• Which work together best to offer the greatest perceived value

The study was conducted among 1,502 consumers aged 16-74, who watch 5+ hours of TV and have broadband service at home.

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December 2016

The Branding of TV

Our first-of-its-kind study on the role that brand plays in how TV viewers make their TV provider and viewing decisions.

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Today’s TV consumer is faced with unprecedented choice—in the providers they can choose for TV access, the networks they can turn to in their search for content they’ll enjoy, and the individual shows they can decide to try out.

Hub’s Branding of TV study looks at the role that brand plays in how TV viewers make their TV provider and viewing decisions. Specifically, the study offers insight into:

  • TV, Defined: What brands do consumers equate with TV viewing in general? What TV brands are most top-of-mind?
  • Categories: How do consumers make sense of the dizzying array of TV brands that exist today? Which are considered providers of service? Which are considered providers of content?
  • Image: Which brands do consumers feel most familiar with? Which have the most distinct identities? Which specific characteristics do viewers associate with different brands?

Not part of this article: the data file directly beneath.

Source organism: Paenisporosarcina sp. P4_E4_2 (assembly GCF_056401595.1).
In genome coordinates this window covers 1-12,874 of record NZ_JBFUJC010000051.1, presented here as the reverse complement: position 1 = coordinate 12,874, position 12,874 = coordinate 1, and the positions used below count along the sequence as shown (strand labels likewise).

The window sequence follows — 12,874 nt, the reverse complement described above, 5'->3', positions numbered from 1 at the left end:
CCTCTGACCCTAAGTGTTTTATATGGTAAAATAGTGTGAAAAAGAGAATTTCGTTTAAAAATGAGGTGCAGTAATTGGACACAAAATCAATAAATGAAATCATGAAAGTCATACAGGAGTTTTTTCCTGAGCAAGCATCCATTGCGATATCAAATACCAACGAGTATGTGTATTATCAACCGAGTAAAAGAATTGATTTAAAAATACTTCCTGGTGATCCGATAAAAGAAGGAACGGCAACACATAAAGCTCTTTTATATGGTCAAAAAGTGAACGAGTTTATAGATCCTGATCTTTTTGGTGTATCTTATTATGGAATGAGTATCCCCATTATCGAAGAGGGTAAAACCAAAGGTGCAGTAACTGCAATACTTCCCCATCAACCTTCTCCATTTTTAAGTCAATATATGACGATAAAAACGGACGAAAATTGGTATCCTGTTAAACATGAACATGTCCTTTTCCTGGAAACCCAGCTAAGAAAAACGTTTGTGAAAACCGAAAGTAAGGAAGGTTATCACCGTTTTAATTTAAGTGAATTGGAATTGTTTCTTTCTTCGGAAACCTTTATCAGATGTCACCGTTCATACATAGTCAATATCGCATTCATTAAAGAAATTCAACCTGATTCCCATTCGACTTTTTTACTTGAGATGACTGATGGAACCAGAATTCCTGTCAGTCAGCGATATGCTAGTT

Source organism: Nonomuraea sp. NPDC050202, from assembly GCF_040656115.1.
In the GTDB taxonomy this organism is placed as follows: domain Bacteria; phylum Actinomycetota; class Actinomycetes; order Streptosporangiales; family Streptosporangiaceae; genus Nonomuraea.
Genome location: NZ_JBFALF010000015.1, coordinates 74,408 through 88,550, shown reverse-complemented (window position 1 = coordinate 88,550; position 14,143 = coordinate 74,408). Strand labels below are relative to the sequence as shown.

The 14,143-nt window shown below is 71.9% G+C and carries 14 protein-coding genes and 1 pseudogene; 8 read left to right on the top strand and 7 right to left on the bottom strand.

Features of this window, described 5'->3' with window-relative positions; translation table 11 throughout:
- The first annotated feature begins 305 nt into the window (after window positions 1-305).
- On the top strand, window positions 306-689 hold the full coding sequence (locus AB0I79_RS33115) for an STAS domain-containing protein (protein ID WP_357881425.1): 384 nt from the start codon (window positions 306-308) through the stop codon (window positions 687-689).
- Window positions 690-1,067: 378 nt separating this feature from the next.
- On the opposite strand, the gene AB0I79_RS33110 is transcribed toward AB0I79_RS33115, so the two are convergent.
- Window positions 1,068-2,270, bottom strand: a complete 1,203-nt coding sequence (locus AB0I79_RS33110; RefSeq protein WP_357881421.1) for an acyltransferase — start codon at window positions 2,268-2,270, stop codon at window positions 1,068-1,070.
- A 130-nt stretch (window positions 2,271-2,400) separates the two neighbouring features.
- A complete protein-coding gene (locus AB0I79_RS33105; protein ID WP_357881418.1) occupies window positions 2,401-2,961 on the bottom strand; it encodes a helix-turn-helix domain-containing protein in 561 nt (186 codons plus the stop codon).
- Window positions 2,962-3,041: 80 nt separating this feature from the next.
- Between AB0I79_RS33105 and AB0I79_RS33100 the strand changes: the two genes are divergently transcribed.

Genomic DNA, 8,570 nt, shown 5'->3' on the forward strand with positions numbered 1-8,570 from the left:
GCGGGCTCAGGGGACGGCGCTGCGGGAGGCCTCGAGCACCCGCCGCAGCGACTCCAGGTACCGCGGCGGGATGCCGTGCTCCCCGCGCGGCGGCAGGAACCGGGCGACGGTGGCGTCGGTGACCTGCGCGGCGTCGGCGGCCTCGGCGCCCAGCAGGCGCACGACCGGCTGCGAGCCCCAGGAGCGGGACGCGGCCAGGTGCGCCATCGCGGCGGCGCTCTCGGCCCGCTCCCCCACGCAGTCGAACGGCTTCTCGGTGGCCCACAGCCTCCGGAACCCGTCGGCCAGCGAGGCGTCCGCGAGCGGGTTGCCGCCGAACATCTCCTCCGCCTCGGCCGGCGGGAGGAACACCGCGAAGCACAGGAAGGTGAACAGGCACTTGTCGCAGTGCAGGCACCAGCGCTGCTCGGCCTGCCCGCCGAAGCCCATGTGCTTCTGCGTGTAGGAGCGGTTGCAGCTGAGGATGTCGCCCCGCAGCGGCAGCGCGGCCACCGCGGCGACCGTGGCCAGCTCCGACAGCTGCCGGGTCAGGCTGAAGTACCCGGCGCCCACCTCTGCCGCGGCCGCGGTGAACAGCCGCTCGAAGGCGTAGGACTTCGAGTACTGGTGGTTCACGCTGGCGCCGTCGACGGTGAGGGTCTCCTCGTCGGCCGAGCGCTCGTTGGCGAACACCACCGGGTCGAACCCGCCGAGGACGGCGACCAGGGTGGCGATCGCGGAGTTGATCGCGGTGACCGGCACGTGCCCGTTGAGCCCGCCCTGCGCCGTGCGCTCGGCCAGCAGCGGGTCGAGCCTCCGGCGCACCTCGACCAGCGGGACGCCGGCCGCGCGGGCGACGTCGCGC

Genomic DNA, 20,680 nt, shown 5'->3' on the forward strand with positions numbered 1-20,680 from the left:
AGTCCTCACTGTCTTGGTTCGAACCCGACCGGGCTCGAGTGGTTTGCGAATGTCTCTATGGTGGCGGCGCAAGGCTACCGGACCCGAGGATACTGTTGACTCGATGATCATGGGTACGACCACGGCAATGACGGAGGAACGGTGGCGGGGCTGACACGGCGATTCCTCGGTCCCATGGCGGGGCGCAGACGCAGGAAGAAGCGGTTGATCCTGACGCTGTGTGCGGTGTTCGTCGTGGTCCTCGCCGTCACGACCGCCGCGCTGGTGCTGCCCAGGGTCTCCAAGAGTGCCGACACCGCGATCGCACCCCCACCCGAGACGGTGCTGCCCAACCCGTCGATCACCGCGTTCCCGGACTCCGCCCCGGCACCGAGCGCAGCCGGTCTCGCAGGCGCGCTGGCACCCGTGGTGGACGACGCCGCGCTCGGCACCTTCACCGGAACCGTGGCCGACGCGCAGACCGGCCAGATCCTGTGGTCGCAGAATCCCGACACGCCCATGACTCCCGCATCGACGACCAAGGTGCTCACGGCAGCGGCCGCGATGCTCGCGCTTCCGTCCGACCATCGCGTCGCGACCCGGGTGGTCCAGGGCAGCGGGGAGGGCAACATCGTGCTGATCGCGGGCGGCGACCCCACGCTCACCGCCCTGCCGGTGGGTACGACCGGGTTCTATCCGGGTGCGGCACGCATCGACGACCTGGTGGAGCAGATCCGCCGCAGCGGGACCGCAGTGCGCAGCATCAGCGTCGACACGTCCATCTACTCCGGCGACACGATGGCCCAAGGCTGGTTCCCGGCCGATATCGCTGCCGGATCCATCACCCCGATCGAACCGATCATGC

• Preference: If viewers could only choose a handful of network brands, which would they be? Which networks are most successful in persuading consumers to give a new show a try?
  • Source Impact: How well do viewers recognize the brands that originally produced the content they see from non-linear sources?

The study was conducted among 1,300 consumers aged 16-74, who watch 5+ hours of TV and have broadband service at home.

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October 2016

Conquering Content

The TV content boom continues. The number of original shows produced each year continues to rise. Providers are expanding their list of exclusive/original content…

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The TV content boom continues. The number of original shows produced each year continues to rise.  Providers are expanding their list of exclusive/original content, and traditional TV providers are making big investments in streaming experiences to compete with Netflix.  To keep up, the average viewer watches across multiple traditional and online platforms.